Transit Stories” is a series of real-life experiences with public transit in the U.S. We feature the first-hand experience of public transit riders. From large cities to small towns, we will document the experiences of the millions of users of busses, trains, ferries, and other forms of public transit in the US.

Public transit is essential to our communities, to cooling the planet, to advancing equity.

Transit is essential to our very lives. This year there is a unique opportunity for the country to make a historic investment in public transit funding to help the country build back better.

Transit Stories: Taylor Jaffee

Catskill Mountainkeeper – Livingston Manor, NY I grew up in Livingston Manor, NY on Snowdance Farm. Livingston Manor is in a rural part of the Catskills in Sullivan County, so when my parents moved our family upstate from New York City after the 9/11 attacks, they assumed that most people in the region were farming and decided to follow suit. Since 2002, we have raised a variety of livestock, from sheep to pigs to cows. It’s been a labor of love, and I really enjoyed growing up on a farm. My brother and I went to the Homestead School, a Montessori School in Glen Spey, NY, and when I aged out of the Homestead in 8th grade, I went to my local public school in Livingston Manor. Getting back and forth to school made my brother and I become instantly familiar with transportation issues early on.  The Homestead School was about one hour away. Without any reliable public transportation at the time, and because we were new to the community, my parents had to drive us back and forth on their own. It was difficult for them to drive 4 hours every day while growing their business and managing farm


Transit Stories: Flordelis Medina

Helena, Montana I was born and raised in Manila, Philippines on May 1, 1938. I was always interested in healing people, and decided to pursue, and eventually graduated, with a medical degree from Santo Tomas, a Catholic University in Manila. After medical school, I married my husband who was a music teacher. In 1967, we decided to move to the United States, and my husband applied to be a high school teacher in Argyle, Minnesota. In 1967, he started teaching there and then sponsored myself and Cristina, our daughter, to come to the United States. By 1970, we gave birth to our second daughter, Monica.  In 1977, we decided to move to Butte, Montana when a high school music teaching opportunity opened-up for my husband. We stayed in Butte for 22 years until my husband retired. We moved to Helena in the 1999 to live out our retirement and to be close to our grandchildren. My experience with public transit started about three and one-half years ago after my husband passed away. I’ve never had a driver’s license and had never been behind a steering wheel. I was always dependent on my husband for getting around.  Our bus system, Helena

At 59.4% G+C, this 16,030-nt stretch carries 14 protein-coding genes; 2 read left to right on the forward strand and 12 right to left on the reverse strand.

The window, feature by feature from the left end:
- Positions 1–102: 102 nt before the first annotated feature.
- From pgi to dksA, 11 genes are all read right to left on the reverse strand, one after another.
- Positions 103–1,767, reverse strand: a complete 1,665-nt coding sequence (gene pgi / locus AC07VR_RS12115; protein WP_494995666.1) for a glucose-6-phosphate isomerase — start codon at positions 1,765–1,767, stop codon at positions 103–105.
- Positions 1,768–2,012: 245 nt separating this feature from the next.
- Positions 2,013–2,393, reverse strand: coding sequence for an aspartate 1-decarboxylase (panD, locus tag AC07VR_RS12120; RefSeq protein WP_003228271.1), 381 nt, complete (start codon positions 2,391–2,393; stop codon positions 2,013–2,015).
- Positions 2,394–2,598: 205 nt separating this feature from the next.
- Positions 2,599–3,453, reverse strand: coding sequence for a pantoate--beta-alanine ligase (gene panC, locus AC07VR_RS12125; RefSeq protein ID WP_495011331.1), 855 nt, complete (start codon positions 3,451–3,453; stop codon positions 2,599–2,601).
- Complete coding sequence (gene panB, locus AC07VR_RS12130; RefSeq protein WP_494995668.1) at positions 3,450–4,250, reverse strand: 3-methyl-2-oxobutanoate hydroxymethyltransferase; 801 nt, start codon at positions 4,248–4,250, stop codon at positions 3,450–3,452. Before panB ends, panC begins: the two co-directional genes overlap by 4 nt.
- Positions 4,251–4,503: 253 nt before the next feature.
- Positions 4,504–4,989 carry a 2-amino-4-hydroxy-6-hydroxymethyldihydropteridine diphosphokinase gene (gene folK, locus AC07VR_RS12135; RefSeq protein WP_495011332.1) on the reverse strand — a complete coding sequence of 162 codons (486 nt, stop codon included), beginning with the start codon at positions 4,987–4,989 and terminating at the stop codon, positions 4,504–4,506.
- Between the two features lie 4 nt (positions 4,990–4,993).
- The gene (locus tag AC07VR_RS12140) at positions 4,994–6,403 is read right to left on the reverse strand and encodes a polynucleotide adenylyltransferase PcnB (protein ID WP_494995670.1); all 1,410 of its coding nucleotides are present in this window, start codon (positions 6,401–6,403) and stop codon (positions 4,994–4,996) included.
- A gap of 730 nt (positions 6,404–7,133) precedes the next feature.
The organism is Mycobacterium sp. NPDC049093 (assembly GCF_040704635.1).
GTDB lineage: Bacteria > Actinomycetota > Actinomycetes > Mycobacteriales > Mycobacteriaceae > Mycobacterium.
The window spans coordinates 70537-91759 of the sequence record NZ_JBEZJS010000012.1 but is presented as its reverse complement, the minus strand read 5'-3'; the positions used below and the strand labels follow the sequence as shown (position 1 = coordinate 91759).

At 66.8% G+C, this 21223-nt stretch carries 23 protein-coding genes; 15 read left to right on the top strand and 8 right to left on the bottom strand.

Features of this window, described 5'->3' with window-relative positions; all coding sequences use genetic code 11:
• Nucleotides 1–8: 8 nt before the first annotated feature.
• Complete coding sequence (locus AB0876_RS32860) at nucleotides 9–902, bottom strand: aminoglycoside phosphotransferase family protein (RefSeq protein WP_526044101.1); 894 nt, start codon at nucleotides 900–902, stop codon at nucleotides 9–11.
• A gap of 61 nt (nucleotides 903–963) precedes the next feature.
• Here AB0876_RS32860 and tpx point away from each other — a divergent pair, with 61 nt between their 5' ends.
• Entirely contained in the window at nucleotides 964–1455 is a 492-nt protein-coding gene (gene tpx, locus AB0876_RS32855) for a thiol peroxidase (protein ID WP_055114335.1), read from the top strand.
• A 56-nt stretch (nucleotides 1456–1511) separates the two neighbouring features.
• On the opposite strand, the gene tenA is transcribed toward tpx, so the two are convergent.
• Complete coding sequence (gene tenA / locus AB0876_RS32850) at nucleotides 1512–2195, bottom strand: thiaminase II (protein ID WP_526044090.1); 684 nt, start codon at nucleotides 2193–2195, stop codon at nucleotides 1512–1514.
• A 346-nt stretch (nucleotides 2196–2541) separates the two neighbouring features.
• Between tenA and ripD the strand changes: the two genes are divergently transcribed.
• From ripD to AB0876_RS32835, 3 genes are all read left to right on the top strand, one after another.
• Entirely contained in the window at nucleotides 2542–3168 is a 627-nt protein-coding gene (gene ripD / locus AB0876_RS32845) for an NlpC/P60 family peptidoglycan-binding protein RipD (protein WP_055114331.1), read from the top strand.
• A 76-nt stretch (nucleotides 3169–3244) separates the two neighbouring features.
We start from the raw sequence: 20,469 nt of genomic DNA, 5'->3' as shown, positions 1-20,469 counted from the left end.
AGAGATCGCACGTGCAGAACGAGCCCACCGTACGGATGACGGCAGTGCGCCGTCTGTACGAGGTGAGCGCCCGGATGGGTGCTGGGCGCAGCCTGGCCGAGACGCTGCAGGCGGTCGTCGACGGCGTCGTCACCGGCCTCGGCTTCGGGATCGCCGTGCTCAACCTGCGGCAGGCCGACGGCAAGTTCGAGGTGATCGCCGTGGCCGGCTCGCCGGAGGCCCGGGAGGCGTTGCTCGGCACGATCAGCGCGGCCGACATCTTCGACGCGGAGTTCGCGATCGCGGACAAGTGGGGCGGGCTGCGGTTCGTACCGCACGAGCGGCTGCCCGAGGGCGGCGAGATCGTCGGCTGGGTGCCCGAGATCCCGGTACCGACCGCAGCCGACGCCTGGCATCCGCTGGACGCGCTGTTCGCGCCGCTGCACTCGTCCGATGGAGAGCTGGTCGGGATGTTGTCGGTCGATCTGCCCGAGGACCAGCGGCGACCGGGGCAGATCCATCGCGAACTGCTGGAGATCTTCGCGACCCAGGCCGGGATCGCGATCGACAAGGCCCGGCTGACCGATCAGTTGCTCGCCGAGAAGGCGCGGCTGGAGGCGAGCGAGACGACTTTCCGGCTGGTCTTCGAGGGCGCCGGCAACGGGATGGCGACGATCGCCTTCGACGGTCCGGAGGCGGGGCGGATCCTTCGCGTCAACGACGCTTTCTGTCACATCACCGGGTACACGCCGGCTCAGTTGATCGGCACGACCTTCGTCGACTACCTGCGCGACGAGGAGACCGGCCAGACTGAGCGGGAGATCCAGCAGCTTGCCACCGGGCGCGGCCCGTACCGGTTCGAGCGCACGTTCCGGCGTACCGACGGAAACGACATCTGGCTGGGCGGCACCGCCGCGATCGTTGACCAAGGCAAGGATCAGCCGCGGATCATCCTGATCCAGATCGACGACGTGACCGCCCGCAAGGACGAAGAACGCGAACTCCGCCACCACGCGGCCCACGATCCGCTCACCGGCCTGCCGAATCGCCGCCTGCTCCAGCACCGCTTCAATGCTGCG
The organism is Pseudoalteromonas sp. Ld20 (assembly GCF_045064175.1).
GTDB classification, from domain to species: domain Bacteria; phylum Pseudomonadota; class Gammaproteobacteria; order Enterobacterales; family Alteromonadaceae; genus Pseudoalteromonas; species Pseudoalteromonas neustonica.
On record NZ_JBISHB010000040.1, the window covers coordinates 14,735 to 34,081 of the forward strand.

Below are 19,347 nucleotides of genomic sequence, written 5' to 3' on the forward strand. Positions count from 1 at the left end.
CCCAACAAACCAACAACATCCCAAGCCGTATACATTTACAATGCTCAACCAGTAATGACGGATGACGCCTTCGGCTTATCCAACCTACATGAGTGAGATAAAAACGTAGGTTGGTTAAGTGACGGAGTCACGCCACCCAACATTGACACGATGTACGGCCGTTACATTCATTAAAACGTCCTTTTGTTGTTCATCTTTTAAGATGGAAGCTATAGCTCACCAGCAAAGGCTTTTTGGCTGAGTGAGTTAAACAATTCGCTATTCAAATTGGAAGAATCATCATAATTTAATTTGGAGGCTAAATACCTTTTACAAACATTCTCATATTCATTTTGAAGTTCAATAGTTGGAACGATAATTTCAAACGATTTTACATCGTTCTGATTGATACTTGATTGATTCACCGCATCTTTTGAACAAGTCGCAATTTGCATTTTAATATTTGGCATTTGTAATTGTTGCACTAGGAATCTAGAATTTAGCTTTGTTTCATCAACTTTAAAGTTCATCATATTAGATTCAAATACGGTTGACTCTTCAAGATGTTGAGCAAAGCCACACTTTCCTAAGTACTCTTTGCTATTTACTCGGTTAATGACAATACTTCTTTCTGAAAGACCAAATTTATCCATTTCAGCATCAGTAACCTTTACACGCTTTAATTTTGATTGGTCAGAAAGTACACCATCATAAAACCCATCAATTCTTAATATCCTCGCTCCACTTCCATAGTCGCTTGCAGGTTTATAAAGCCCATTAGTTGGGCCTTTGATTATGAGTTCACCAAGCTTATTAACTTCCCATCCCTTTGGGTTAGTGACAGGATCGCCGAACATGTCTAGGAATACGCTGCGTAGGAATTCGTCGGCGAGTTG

Transit Stories: Barbara Manson

Bike Durhman – Durham, North Carolina I want to tell you about my brother Bradlee. We grew up together in Dallas, Texas, where he was the oldest of my five siblings. He attended trade school, worked for the State of Texas for many years before retiring recently. He was once given an award by the City of Dallas for his work volunteering with disabled children. My brother is disabled and has been since birth. Despite this, Bradlee has always been determined to carve his own path in the world, and he couldn’t have done it without public transportation. Because my brother can’t drive, he would take the bus to school and to the jobs he’s held over the years. Taking the bus didn’t just give him a chance to earn a paycheck, it also gave him a bit of independence. Many of us who aren’t disabled may take it for granted, but I can’t overstate the value of being able to go out into the world on your own, befriend people, and build an identity for yourself. None of that would have been possible for my brother if it weren’t for public transportation. Six years ago, I moved to North